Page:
A funeral can be an unexpectedly perfect environment for bonding over memories and opinions that may have long been kept quiet. What’s less common is to purposefully stage the sharing experience to obtain a verbatim record of the memory while intentionally exhibiting the very moment when a secret cracks open. For artist Camille Billops (who passed away in June this year), this was exactly how she began her filmmaking career with the short documentary Suzanne, Suzanne (1982), co-directed with her husband James Hatch.
In the film, Billops focuses on her sister Billie and Billie’s daughter Suzanne, following the death of Suzanne’s father, as they openly discuss the physical abuse they suffered at his hands. They each had been victimized, but were not allies against each other’s tormentor. Part of the secrecy their family has endured is not the fact of the beatings going on, but the inner reasoning that should have been an open dialogue, yet was instead a shoved-down, repressed cry of fear. Billie, once a beauty contestant who took her first beating shortly after Suzanne’s older brother was born, develops passivity. Suzanne, increasingly victimized and descending into a heroin addiction, is left shattered inside her own worldview, which includes a mother who would rather turn the other way than step up for her daughter’s protection.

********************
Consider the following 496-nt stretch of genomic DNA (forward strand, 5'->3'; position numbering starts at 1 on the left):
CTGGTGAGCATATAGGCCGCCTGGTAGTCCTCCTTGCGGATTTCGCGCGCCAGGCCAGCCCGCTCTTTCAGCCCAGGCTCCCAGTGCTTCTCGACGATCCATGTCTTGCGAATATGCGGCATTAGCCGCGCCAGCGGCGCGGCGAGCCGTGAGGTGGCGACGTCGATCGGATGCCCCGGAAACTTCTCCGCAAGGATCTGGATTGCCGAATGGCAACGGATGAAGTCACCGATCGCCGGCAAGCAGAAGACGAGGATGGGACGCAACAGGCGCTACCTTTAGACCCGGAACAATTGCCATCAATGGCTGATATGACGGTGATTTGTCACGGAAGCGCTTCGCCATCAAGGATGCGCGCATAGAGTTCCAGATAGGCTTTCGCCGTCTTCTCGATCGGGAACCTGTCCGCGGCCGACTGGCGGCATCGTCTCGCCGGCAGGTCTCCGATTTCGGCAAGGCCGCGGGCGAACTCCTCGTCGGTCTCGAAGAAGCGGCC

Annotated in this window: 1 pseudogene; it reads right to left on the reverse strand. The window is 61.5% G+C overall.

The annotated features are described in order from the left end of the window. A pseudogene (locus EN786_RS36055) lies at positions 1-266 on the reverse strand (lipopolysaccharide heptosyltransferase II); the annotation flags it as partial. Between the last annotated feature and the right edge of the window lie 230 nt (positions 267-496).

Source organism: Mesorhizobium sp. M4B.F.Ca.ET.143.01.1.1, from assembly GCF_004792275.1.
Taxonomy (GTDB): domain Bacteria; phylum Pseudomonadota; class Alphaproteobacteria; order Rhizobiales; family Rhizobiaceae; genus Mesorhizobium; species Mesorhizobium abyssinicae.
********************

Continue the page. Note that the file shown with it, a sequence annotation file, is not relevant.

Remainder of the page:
While the abuse is discussed between Billie and Suzanne, reaching an on-camera “forgiveness” moment, the decision to film it at all lingers uncomfortably. Billops and Hatch are not staging an intervention on their family’s behalf, they are staging a documentary film for its form. Screening the film will not lessen Suzanne’s or Billie’s suffering, nor will having audiences watch it help heal either woman’s wounds. It is a delicate subject matter for which Billops curiously takes on the responsibility of being an author. Why did Billops decide to focus on her sister and niece? Why now? How much talking-head footage of Suzanne was cut out, and why is there no footage in which we are left alone with Billie?
Questioning the directorial choices questions the original intention for the film, but family lore would become Billops’s common subject, notably with Finding Christa (1991), about her own reconnection with the daughter she gave up for adoption when the girl was four. Having been both subject and author of her own family, Billops must have come to know that where there is history, there is maintenance.